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Stanton 'disappointed' after losing bid to become Speaker of the House

Long-time local MP says there were no surprises in throne speech; 'It’s a positive thing on the whole, but there weren’t a lot of specifics'
Simcoe North MP Bruce Stanton fell short in the race to become the speaker of the House of Commons in a narrow vote this week.

It’s been a busy few months for Simcoe North MP Bruce Stanton.

Fresh off October’s election win, the Conservative MP jumped back into the fray this week by attempting to become Canada’s next Speaker of the House of Commons.

Stanton, who served as deputy Speaker in the last Parliament, was one of five MPs, including incumbent Geoff Regan, running for the position won by Liberal MP Anthony Rota.

“Obviously, it was a disappointment, but it’s a very democratic process,” Stanton said, referring to the secret, preferential ballot that saw voters list their choices from first to last.

“None of us know the actual tally, but I do think I was probably in the running. It was a fairly close contest based on the amount of time it took to count the ballots. Kudos to Speaker Rota.”

Stanton said he would welcome the opportunity to again serve as deputy speaker, but that decision will be made by Rota in collaboration with the leaders of the Liberal, Bloc Québécois, NDP and his own party, the Conservatives.

“Certainly, if I’m asked, I will be happy to serve in that post,” he said, adding Rota will present who he would like to see in the deputy’s post to the leaders, who will work together to decide their choice.

But besides running for the Speaker’s job, Stanton also had a first-hand seat for the governing Liberals’ speech from the throne during the 43rd opening of Parliament.

“There were no real surprises in it,” Stanton said. “It touched on the same themes the government spoke about during the election campaign.”

Penned by the Prime Minister's Office, the speech was read by Governor General Julie Payette.

“Parliamentarians: Canadians are counting on you to fight climate change, strengthen the middle class, walk the road of reconciliation, keep Canadians safe and healthy, and position Canada for success in an uncertain world,” Payette read. “And with goodwill, humility and a willingness to collaborate, you can do just that.”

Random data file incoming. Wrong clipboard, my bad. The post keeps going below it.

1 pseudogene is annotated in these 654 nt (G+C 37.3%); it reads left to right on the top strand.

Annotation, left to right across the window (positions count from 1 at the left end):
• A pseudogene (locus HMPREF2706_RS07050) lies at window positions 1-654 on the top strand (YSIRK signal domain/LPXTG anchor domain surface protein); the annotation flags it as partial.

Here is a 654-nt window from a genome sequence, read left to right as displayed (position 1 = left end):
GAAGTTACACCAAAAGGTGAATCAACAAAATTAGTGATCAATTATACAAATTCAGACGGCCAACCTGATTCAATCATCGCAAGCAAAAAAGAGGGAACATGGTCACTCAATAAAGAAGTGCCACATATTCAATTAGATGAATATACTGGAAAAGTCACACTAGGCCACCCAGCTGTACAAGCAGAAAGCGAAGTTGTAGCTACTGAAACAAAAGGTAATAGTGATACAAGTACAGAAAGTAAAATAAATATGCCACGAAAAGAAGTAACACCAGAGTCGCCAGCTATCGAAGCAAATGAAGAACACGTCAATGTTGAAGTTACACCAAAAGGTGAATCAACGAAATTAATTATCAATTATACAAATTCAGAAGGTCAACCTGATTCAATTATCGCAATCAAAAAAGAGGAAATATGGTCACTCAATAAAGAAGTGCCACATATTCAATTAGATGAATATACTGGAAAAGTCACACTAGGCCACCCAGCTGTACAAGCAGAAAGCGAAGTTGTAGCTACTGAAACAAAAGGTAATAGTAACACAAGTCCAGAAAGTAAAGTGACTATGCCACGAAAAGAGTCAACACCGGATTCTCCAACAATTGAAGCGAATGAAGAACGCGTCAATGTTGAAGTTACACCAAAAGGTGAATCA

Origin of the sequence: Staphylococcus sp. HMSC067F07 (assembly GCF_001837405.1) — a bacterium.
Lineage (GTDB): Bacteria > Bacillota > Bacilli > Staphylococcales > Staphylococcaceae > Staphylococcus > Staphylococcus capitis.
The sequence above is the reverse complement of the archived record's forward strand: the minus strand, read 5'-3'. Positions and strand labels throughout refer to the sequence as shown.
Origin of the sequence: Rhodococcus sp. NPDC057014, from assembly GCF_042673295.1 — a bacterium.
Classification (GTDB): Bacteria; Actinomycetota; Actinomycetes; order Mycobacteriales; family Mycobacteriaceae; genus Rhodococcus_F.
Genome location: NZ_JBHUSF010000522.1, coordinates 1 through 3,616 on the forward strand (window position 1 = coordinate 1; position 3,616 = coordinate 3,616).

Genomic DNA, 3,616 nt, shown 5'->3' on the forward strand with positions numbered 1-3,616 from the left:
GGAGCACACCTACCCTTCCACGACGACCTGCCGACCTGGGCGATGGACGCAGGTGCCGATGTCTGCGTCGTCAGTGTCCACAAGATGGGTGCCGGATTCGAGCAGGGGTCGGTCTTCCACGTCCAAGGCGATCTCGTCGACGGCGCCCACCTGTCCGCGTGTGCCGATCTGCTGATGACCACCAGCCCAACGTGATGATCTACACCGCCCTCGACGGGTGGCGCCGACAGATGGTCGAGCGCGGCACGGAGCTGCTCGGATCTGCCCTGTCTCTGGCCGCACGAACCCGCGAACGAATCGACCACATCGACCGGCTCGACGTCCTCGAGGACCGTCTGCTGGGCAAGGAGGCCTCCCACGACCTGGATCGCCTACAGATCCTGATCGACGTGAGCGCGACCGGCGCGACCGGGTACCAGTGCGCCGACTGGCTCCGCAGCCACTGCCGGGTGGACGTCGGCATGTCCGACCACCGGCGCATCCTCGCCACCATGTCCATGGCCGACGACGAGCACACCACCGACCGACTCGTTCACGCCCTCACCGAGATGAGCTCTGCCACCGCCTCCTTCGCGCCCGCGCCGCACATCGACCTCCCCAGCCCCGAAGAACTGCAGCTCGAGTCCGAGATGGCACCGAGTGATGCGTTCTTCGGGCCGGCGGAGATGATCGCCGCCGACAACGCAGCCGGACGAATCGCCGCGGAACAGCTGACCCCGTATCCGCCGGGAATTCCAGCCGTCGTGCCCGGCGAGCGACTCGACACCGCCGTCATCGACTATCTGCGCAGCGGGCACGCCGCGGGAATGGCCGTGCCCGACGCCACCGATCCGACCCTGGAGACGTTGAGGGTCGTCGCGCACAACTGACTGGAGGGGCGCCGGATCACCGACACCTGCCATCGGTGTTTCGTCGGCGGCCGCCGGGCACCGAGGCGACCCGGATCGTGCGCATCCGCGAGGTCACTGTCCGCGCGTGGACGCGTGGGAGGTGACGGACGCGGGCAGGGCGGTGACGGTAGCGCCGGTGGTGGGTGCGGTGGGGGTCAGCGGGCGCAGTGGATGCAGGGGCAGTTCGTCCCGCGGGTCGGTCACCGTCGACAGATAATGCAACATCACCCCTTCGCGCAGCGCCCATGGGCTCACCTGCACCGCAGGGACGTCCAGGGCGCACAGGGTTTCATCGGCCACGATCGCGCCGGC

Besides promising to get tougher on climate change, the Liberals noted they would bring tax cuts to the middle class and work hard on the safety file, which Stanton imagined will have to do with beefed-up gun control.

The government also pointed out it will work on steps toward national pharmacare while promising to make investments in infrastructure, public transit, affordable housing and health care.

Stanton said he hopes the government is serious in its pledge to make life more affordable for ordinary Canadians, including seniors and others living on low incomes.

“It’s a positive thing on the whole, but there weren’t a lot of specifics. Admittedly, the leader of the Conservative Party will speak against it,” Stanton said, noting that the government only needs the support of one party to move it forward, something the Bloc Québécois has already pledged to do.

And while Stanton said he’s happy the government wants to work to lower cellphone bills, he’s not sure how it would work since we live in a free-market system.

But one glaring weakness is the government’s failure to work towards healing the rift that has developed with western Canada and the energy community, according to Stanton.

“How can we bring employment back to Alberta and Saskatchewan?” he asked. “There are some nice words about working together. There are good thematic aspects of the throne speech. I’m hopeful they’ll have something.”

Andrew Philips

About the Author: Andrew Philips

Community Editor Andrew Philips is a multiple award-winning journalist whose writing has appeared in some of the country’s most respected news outlets. Originally from Midland, Philips returned to the area from Québec City a decade ago
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